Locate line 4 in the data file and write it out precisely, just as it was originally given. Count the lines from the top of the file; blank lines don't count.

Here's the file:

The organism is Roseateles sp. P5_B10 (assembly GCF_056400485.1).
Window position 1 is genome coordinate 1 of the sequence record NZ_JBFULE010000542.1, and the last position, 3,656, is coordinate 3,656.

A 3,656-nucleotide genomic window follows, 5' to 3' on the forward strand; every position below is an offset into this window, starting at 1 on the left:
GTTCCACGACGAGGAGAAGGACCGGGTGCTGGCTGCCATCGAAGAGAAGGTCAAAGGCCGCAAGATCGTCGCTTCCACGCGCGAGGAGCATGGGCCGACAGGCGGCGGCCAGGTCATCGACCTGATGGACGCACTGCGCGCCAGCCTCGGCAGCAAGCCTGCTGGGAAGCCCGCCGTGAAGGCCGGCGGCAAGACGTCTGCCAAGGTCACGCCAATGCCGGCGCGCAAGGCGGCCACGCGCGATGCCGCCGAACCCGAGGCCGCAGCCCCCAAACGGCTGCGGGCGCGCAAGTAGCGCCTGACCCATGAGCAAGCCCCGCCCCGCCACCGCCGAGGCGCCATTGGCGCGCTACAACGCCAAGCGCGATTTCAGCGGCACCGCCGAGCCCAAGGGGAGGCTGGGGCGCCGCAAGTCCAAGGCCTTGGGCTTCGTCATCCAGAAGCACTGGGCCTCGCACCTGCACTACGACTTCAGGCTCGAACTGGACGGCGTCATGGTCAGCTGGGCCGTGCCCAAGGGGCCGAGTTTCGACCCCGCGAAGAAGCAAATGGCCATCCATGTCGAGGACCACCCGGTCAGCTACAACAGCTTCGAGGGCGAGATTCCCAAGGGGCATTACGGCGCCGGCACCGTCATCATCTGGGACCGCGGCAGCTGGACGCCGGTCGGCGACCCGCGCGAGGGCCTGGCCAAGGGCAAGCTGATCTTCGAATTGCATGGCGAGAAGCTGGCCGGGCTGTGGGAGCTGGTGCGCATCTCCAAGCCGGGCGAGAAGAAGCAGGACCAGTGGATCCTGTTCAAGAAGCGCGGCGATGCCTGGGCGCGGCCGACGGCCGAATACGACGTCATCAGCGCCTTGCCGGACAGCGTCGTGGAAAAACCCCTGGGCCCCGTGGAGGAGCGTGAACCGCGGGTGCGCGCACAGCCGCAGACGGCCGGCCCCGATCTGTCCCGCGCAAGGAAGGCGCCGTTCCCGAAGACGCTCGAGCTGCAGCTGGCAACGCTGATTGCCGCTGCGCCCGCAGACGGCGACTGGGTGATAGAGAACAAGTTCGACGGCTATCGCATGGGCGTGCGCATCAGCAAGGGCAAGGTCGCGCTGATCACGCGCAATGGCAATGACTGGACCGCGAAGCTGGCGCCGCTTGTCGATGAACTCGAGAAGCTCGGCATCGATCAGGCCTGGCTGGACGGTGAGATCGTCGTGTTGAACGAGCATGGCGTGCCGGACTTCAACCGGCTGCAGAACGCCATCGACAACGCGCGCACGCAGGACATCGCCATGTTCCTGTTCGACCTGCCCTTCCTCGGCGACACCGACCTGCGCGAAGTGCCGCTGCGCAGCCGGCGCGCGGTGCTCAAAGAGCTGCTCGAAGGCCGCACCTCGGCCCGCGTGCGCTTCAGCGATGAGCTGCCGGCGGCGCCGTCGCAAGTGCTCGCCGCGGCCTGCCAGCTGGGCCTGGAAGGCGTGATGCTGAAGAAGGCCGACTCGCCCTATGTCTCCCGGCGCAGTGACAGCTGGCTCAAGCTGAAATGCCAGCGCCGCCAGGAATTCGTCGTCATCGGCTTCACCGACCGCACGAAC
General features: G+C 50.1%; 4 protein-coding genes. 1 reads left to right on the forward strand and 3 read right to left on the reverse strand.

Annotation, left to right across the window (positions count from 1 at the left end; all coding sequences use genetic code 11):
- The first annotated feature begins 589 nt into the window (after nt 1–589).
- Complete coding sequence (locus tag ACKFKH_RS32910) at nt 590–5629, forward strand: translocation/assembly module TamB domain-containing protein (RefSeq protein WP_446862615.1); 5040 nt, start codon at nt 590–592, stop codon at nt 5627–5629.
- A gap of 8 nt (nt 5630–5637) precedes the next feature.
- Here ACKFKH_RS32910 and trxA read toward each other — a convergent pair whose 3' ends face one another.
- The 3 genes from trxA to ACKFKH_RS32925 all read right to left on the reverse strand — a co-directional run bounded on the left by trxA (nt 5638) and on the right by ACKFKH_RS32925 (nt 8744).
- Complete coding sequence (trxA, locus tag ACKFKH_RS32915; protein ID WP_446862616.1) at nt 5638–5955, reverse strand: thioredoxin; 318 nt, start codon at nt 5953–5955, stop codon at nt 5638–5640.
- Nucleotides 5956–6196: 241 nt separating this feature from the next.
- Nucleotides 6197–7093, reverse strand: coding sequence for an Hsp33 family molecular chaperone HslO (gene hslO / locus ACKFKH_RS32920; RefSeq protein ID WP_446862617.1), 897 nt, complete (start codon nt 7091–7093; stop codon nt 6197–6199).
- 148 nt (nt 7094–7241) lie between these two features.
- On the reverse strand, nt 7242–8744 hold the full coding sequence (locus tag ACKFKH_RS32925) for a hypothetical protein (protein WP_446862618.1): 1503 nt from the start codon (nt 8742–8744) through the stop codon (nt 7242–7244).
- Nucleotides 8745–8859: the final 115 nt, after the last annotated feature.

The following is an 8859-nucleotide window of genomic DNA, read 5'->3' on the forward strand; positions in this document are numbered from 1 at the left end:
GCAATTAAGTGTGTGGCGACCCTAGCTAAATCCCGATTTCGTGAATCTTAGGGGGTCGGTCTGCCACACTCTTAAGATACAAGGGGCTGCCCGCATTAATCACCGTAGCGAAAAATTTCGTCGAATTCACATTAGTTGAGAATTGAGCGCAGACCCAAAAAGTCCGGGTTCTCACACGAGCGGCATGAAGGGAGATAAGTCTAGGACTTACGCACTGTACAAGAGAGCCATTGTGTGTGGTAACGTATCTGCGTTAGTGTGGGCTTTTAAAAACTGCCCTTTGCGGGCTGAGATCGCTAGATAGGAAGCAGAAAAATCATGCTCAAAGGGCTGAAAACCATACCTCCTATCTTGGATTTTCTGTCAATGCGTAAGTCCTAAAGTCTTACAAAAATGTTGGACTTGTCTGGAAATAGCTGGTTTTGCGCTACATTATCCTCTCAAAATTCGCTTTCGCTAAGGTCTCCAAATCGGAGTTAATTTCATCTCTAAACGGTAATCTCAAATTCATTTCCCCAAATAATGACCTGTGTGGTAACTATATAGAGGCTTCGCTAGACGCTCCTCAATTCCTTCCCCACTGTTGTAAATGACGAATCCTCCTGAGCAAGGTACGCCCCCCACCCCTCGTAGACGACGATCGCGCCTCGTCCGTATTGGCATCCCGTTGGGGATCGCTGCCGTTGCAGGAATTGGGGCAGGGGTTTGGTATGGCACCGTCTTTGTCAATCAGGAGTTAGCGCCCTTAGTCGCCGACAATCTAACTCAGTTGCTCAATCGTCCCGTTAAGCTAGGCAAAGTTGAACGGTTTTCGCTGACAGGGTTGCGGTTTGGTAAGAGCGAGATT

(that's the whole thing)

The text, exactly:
GTTCCACGACGAGGAGAAGGACCGGGTGCTGGCTGCCATCGAAGAGAAGGTCAAAGGCCGCAAGATCGTCGCTTCCACGCGCGAGGAGCATGGGCCGACAGGCGGCGGCCAGGTCATCGACCTGATGGACGCACTGCGCGCCAGCCTCGGCAGCAAGCCTGCTGGGAAGCCCGCCGTGAAGGCCGGCGGCAAGACGTCTGCCAAGGTCACGCCAATGCCGGCGCGCAAGGCGGCCACGCGCGATGCCGCCGAACCCGAGGCCGCAGCCCCCAAACGGCTGCGGGCGCGCAAGTAGCGCCTGACCCATGAGCAAGCCCCGCCCCGCCACCGCCGAGGCGCCATTGGCGCGCTACAACGCCAAGCGCGATTTCAGCGGCACCGCCGAGCCCAAGGGGAGGCTGGGGCGCCGCAAGTCCAAGGCCTTGGGCTTCGTCATCCAGAAGCACTGGGCCTCGCACCTGCACTACGACTTCAGGCTCGAACTGGACGGCGTCATGGTCAGCTGGGCCGTGCCCAAGGGGCCGAGTTTCGACCCCGCGAAGAAGCAAATGGCCATCCATGTCGAGGACCACCCGGTCAGCTACAACAGCTTCGAGGGCGAGATTCCCAAGGGGCATTACGGCGCCGGCACCGTCATCATCTGGGACCGCGGCAGCTGGACGCCGGTCGGCGACCCGCGCGAGGGCCTGGCCAAGGGCAAGCTGATCTTCGAATTGCATGGCGAGAAGCTGGCCGGGCTGTGGGAGCTGGTGCGCATCTCCAAGCCGGGCGAGAAGAAGCAGGACCAGTGGATCCTGTTCAAGAAGCGCGGCGATGCCTGGGCGCGGCCGACGGCCGAATACGACGTCATCAGCGCCTTGCCGGACAGCGTCGTGGAAAAACCCCTGGGCCCCGTGGAGGAGCGTGAACCGCGGGTGCGCGCACAGCCGCAGACGGCCGGCCCCGATCTGTCCCGCGCAAGGAAGGCGCCGTTCCCGAAGACGCTCGAGCTGCAGCTGGCAACGCTGATTGCCGCTGCGCCCGCAGACGGCGACTGGGTGATAGAGAACAAGTTCGACGGCTATCGCATGGGCGTGCGCATCAGCAAGGGCAAGGTCGCGCTGATCACGCGCAATGGCAATGACTGGACCGCGAAGCTGGCGCCGCTTGTCGATGAACTCGAGAAGCTCGGCATCGATCAGGCCTGGCTGGACGGTGAGATCGTCGTGTTGAACGAGCATGGCGTGCCGGACTTCAACCGGCTGCAGAACGCCATCGACAACGCGCGCACGCAGGACATCGCCATGTTCCTGTTCGACCTGCCCTTCCTCGGCGACACCGACCTGCGCGAAGTGCCGCTGCGCAGCCGGCGCGCGGTGCTCAAAGAGCTGCTCGAAGGCCGCACCTCGGCCCGCGTGCGCTTCAGCGATGAGCTGCCGGCGGCGCCGTCGCAAGTGCTCGCCGCGGCCTGCCAGCTGGGCCTGGAAGGCGTGATGCTGAAGAAGGCCGACTCGCCCTATGTCTCCCGGCGCAGTGACAGCTGGCTCAAGCTGAAATGCCAGCGCCGCCAGGAATTCGTCGTCATCGGCTTCACCGACCGCACGAAC